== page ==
They say it's best to treat your password like your toothbrush - don't let anybody else use it and get a new one every six months.
Although these days it's more like having a toothbrush for every tooth. You get to the bathroom cabinet tired and grouchy in the morning and can't remember which brush is for which tooth.
My most recent app download was 'Keeper'. Inspirationally named, it quite simply keeps all your passwords. Gone are the days when we can get away with storing such secrets in our head. They're just too plentiful - too complex.
Just as I think I've found a one-password-fits-all, I register with a site demanding a password between 15 and 20 characters long, including two numbers, a hiccup and an eye scan...
What I best enjoy about keeper is, by definition, you have to remember your password to get into it, in order to unlock the password secrets to your other accounts. Head hurting, yet?
SplashData have created a list of the worst passwords - those most likely to be hacked. I'm relieved to see I don't use any of the top offenders, but I'd like to meet the people who do.
High on the list is 'password'. Really? Nothing more inventive going on up there? Could this be the entire banking world? The regulars are easy, including '123456' and 'qwerty'. They don't say how regular 'getmeouttahere' is, but I'm willing to bet an apple someone's using it.
But then we get to the really juicy ones. 'Dragon', 'shadow' and best of all 'superman'. My imagination explodes thinking of all the slightly pale, bespectacled, skinny-tie chaps settling down with their McCoffee at 9.05am and optimistically punching 'superman' into their keyboards while nodding encouragingly to themselves. Now there's a man (or indeed woman) with dreams.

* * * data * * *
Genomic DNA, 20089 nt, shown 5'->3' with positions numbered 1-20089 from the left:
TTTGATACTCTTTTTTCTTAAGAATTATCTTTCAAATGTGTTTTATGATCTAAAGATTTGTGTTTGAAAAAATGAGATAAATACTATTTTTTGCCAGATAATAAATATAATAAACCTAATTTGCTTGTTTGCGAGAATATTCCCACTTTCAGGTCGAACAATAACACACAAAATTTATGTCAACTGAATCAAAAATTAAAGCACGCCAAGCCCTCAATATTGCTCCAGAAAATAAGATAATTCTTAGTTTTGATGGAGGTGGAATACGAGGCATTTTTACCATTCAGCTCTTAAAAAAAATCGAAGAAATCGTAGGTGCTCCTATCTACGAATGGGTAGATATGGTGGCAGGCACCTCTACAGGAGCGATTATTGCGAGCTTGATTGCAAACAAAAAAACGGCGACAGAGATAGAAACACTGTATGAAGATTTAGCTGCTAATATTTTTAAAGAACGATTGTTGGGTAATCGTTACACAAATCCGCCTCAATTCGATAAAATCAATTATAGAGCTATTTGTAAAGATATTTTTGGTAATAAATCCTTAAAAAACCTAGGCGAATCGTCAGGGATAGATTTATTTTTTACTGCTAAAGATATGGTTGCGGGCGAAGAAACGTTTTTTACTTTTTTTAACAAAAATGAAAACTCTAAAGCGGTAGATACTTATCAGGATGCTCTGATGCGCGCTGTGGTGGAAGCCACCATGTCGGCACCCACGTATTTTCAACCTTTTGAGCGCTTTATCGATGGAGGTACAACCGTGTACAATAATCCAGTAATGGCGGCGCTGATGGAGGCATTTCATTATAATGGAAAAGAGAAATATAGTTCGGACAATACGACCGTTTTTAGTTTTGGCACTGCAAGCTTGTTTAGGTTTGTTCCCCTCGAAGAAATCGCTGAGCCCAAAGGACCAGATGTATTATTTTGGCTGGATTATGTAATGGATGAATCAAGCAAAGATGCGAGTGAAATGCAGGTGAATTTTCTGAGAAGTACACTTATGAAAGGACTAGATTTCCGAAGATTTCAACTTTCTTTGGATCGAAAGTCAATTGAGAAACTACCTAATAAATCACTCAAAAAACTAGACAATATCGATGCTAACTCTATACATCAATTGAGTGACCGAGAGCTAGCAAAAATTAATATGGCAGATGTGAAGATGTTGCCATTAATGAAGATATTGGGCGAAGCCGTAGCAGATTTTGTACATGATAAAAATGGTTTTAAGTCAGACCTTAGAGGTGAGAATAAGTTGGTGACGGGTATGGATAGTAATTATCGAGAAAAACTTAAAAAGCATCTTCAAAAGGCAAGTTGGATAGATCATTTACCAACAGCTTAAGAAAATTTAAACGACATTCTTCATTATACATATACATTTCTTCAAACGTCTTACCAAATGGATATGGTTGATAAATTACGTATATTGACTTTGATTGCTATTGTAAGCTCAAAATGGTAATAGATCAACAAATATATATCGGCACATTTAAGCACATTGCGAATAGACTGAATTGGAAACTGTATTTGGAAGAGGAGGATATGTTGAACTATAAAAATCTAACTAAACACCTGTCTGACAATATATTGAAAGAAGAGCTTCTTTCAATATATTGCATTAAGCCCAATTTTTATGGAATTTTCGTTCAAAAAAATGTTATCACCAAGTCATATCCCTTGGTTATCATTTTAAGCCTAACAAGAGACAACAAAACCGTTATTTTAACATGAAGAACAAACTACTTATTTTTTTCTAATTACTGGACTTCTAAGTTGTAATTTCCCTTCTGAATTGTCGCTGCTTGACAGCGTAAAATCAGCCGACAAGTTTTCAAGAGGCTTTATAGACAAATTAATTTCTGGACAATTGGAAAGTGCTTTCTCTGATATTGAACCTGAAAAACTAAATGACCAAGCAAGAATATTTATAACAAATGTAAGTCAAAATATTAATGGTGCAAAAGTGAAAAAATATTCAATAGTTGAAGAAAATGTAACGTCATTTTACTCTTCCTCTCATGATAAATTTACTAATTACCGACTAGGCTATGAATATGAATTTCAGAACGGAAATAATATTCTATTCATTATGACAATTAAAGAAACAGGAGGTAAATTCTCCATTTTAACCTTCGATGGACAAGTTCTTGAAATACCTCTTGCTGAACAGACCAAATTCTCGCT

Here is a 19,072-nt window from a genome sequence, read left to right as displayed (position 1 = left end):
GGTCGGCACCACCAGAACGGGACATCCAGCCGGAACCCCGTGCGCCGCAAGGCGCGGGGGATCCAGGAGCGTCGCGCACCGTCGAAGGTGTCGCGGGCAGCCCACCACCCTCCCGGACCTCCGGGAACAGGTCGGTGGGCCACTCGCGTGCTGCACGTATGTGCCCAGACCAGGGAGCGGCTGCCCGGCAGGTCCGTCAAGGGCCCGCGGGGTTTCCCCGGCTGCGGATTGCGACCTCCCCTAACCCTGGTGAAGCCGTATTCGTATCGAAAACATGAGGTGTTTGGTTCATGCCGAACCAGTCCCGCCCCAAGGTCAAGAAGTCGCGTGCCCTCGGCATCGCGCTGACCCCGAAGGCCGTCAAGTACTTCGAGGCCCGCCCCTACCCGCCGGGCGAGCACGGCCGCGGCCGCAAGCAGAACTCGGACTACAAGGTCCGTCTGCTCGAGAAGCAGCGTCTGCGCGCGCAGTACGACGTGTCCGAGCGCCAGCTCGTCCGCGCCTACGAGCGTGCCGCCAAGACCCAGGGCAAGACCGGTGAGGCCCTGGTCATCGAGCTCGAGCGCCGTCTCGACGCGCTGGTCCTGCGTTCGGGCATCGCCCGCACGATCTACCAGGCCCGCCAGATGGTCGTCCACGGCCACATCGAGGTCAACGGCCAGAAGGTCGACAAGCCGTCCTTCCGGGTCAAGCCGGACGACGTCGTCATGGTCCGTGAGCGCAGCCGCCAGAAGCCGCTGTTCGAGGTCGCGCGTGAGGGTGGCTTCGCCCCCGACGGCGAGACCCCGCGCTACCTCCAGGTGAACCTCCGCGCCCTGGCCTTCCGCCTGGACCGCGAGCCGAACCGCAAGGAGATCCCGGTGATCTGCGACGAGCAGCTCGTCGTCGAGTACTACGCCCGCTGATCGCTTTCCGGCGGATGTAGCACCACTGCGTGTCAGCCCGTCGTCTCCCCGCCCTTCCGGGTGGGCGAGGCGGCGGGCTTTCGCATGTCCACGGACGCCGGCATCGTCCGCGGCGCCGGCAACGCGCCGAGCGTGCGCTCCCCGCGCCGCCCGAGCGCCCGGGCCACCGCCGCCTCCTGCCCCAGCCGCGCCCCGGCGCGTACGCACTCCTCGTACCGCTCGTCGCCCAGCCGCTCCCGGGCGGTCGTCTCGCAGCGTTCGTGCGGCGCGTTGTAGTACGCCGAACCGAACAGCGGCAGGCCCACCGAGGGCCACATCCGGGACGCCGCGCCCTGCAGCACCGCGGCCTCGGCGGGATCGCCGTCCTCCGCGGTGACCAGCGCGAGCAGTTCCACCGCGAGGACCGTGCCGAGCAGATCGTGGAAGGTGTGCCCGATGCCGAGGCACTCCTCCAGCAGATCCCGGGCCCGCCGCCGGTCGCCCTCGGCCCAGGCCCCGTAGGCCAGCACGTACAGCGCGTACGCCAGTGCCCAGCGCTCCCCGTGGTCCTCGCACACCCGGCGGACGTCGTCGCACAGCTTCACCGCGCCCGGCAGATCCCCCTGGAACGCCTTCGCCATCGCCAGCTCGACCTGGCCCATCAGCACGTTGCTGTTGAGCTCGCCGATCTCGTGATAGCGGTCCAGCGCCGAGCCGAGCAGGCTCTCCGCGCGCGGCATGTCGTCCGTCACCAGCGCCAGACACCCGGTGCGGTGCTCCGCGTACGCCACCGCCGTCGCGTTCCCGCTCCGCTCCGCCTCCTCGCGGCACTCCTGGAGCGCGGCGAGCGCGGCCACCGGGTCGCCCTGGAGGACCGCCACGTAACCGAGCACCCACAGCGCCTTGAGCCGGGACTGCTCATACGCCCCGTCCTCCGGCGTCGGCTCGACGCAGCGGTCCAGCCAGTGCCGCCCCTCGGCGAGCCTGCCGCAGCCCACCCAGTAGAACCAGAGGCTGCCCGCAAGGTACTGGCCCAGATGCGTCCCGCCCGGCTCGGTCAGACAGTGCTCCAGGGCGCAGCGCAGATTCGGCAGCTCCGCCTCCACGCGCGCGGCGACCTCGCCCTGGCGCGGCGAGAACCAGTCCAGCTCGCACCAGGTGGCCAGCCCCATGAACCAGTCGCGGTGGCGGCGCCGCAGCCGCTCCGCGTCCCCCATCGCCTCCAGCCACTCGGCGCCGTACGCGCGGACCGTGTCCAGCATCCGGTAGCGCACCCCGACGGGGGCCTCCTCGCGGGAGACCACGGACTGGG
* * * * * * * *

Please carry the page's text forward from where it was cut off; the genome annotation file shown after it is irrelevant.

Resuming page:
So what makes us choose a particular password? I've had many in my time online, ranging from favourite confectionary to pet names and even porn names (made up of your first pet and mother's maiden name - my Dad's is 'Pussy Munro' and that's not even a lie).
Could it be during our two dimensional, strip lighting, cross-eyed existence, that our imagination, hopes, fears and desires are secretly played out like the willows of a lost dream in our passwords, the only time we get to be truly inventive, without limitations in our working existence?
It's surprisingly hard to do, having been hardwired to think in such a linear way. Ever seen a colleagues face contort, their eyes raised to the fluorescent lighting in concentration when asked to write something humorous yet meaningful in a leaving card? Hence, perhaps, the frequent use of passwords such as 'master' and 'football'. We're trying to think outside the box, we're just not quite there yet.
So, we've come up with our ingenious, personal, private password - now to keep it safe. I'm always a bit too relaxed about my passwords - especially to non-sensitive website registrations - I've got scraps of paper flying out of my purse, PostIts sellotaped lovingly onto monitors and scribbles in the corners of various Moleskine pads. But we're told to keep them safe - guard them from friend and foe alike, 'including your spouse' urges one particularly shrill website.
One would imagine a spouse could be trusted not to break into your Argos account to see what you bought them for Christmas, but a colleague of mine told recently me she had a headache with an ex who constantly hacked into her email and Facebook just to check she wasn't getting up to mischief. There's a man with issues.
So, now you know what passwords not to use, who to not tell them to and where to not write them down. You're welcome. Next time you're presented with that little box why don't you go nuts and fill it with the craziest, fruitiest, rudest words you can think of. Because let's face it, your boss'll never know...
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